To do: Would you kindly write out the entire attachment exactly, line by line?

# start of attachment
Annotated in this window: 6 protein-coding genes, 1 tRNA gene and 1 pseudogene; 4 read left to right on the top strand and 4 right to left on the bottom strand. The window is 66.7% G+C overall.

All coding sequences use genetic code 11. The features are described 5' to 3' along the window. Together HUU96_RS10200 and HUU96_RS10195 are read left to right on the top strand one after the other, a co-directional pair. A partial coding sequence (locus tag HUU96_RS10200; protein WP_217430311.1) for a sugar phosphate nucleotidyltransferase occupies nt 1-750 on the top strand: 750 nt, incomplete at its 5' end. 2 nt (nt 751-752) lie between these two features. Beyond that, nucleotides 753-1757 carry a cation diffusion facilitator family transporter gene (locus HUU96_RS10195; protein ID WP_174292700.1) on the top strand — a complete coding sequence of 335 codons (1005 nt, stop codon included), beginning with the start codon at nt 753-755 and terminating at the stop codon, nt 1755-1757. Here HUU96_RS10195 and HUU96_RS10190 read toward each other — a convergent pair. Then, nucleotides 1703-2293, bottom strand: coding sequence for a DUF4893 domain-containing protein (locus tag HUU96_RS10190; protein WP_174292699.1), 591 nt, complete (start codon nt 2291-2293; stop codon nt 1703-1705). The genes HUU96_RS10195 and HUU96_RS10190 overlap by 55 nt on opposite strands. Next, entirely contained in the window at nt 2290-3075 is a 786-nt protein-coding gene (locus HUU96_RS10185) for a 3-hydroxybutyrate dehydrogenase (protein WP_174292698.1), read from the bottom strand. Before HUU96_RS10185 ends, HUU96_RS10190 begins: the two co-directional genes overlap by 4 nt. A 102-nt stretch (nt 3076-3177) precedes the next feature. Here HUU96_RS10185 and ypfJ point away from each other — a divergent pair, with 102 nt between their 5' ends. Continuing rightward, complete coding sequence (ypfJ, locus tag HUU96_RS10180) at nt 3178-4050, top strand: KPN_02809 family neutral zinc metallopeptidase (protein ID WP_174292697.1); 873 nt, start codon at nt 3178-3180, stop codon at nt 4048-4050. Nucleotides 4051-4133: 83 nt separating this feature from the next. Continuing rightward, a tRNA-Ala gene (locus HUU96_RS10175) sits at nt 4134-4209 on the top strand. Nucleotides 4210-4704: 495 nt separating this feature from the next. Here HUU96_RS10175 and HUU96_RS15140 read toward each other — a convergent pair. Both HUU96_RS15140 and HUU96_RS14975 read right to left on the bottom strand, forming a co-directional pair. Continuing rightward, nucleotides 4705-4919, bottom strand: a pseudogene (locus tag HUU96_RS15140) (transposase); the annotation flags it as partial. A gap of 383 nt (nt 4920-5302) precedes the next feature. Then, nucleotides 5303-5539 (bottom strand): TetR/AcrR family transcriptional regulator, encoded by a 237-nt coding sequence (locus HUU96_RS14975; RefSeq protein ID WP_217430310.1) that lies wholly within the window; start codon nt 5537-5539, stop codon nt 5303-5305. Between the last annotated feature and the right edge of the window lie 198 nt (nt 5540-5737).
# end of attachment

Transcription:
Annotated in this window: 6 protein-coding genes, 1 tRNA gene and 1 pseudogene; 4 read left to right on the top strand and 4 right to left on the bottom strand. The window is 66.7% G+C overall.

All coding sequences use genetic code 11. The features are described 5' to 3' along the window. Together HUU96_RS10200 and HUU96_RS10195 are read left to right on the top strand one after the other, a co-directional pair. A partial coding sequence (locus tag HUU96_RS10200; protein WP_217430311.1) for a sugar phosphate nucleotidyltransferase occupies nt 1-750 on the top strand: 750 nt, incomplete at its 5' end. 2 nt (nt 751-752) lie between these two features. Beyond that, nucleotides 753-1757 carry a cation diffusion facilitator family transporter gene (locus HUU96_RS10195; protein ID WP_174292700.1) on the top strand — a complete coding sequence of 335 codons (1005 nt, stop codon included), beginning with the start codon at nt 753-755 and terminating at the stop codon, nt 1755-1757. Here HUU96_RS10195 and HUU96_RS10190 read toward each other — a convergent pair. Then, nucleotides 1703-2293, bottom strand: coding sequence for a DUF4893 domain-containing protein (locus tag HUU96_RS10190; protein WP_174292699.1), 591 nt, complete (start codon nt 2291-2293; stop codon nt 1703-1705). The genes HUU96_RS10195 and HUU96_RS10190 overlap by 55 nt on opposite strands. Next, entirely contained in the window at nt 2290-3075 is a 786-nt protein-coding gene (locus HUU96_RS10185) for a 3-hydroxybutyrate dehydrogenase (protein WP_174292698.1), read from the bottom strand. Before HUU96_RS10185 ends, HUU96_RS10190 begins: the two co-directional genes overlap by 4 nt. A 102-nt stretch (nt 3076-3177) precedes the next feature. Here HUU96_RS10185 and ypfJ point away from each other — a divergent pair, with 102 nt between their 5' ends. Continuing rightward, complete coding sequence (ypfJ, locus tag HUU96_RS10180) at nt 3178-4050, top strand: KPN_02809 family neutral zinc metallopeptidase (protein ID WP_174292697.1); 873 nt, start codon at nt 3178-3180, stop codon at nt 4048-4050. Nucleotides 4051-4133: 83 nt separating this feature from the next. Continuing rightward, a tRNA-Ala gene (locus HUU96_RS10175) sits at nt 4134-4209 on the top strand. Nucleotides 4210-4704: 495 nt separating this feature from the next. Here HUU96_RS10175 and HUU96_RS15140 read toward each other — a convergent pair. Both HUU96_RS15140 and HUU96_RS14975 read right to left on the bottom strand, forming a co-directional pair. Continuing rightward, nucleotides 4705-4919, bottom strand: a pseudogene (locus tag HUU96_RS15140) (transposase); the annotation flags it as partial. A gap of 383 nt (nt 4920-5302) precedes the next feature. Then, nucleotides 5303-5539 (bottom strand): TetR/AcrR family transcriptional regulator, encoded by a 237-nt coding sequence (locus HUU96_RS14975; RefSeq protein ID WP_217430310.1) that lies wholly within the window; start codon nt 5537-5539, stop codon nt 5303-5305. Between the last annotated feature and the right edge of the window lie 198 nt (nt 5540-5737).